consisted of students' age, gender, number of similar courses taken and college
classification. Student engagement in this group was explained by the variables gender
(P=-.09), total motivation (P=.30), total stress (P=. 14) and student age (P=.09) using a
backward stepwise regression analysis. The most important independent variable
contributing to the explanation of variance of student engagement was students' total
motivation. Students in this study who have a motivation score increase of one point have
an average 0.59-point increase on the measure of student engagement while controlling
for students' gender, age and total stress. The total engagement measure consisted of a 72
point scale. The data suggests that students in this study with higher motivation scores
have higher total engagement scores while controlling for students' gender, age and total
stress. However, cognitive style gap between students and their faculty member had no
significant explanation to the variance of student engagement. The model had an adjusted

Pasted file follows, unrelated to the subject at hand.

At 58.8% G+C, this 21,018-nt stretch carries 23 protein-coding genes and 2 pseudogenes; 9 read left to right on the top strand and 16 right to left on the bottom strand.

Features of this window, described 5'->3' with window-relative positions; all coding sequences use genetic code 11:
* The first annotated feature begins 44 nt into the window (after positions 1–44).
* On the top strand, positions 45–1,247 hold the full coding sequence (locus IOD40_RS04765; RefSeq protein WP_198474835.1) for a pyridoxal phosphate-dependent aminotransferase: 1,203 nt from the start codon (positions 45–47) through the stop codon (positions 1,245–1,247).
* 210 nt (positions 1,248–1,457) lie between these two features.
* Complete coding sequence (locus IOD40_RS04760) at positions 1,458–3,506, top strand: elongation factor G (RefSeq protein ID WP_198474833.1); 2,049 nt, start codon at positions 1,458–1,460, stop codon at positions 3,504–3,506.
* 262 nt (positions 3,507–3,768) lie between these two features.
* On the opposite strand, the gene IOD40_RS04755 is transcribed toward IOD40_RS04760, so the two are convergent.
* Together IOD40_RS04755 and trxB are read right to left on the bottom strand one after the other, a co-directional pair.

R2 of .13 meaning that 13% of the variance of student engagement among students in this
study was explained by the four independent student variables above. The model was
significant (p<.05). See Table 4-86 for the unstandardized coefficient (B), intercept
(Constant), and standardized coefficient (0).
Table 4-86. All Student Backward Stepwise Multiple Regression Explaining Student
Total Engagement (n=493)
Model
Construct B SE Beta t. Sign. F Sign.
(Constant) 21.58 5.00 4.32 .00 18.69 .00
Gender -1.48 0.70 -.09 -2.11 .04
Total motivation 0.59 0.08 .30 7.08 .00
Total stress 0.09 0.03 .14 3.31 .01
Age 0.37 0.18 .09 2.03 .01
Note. Adjusted R2=. 13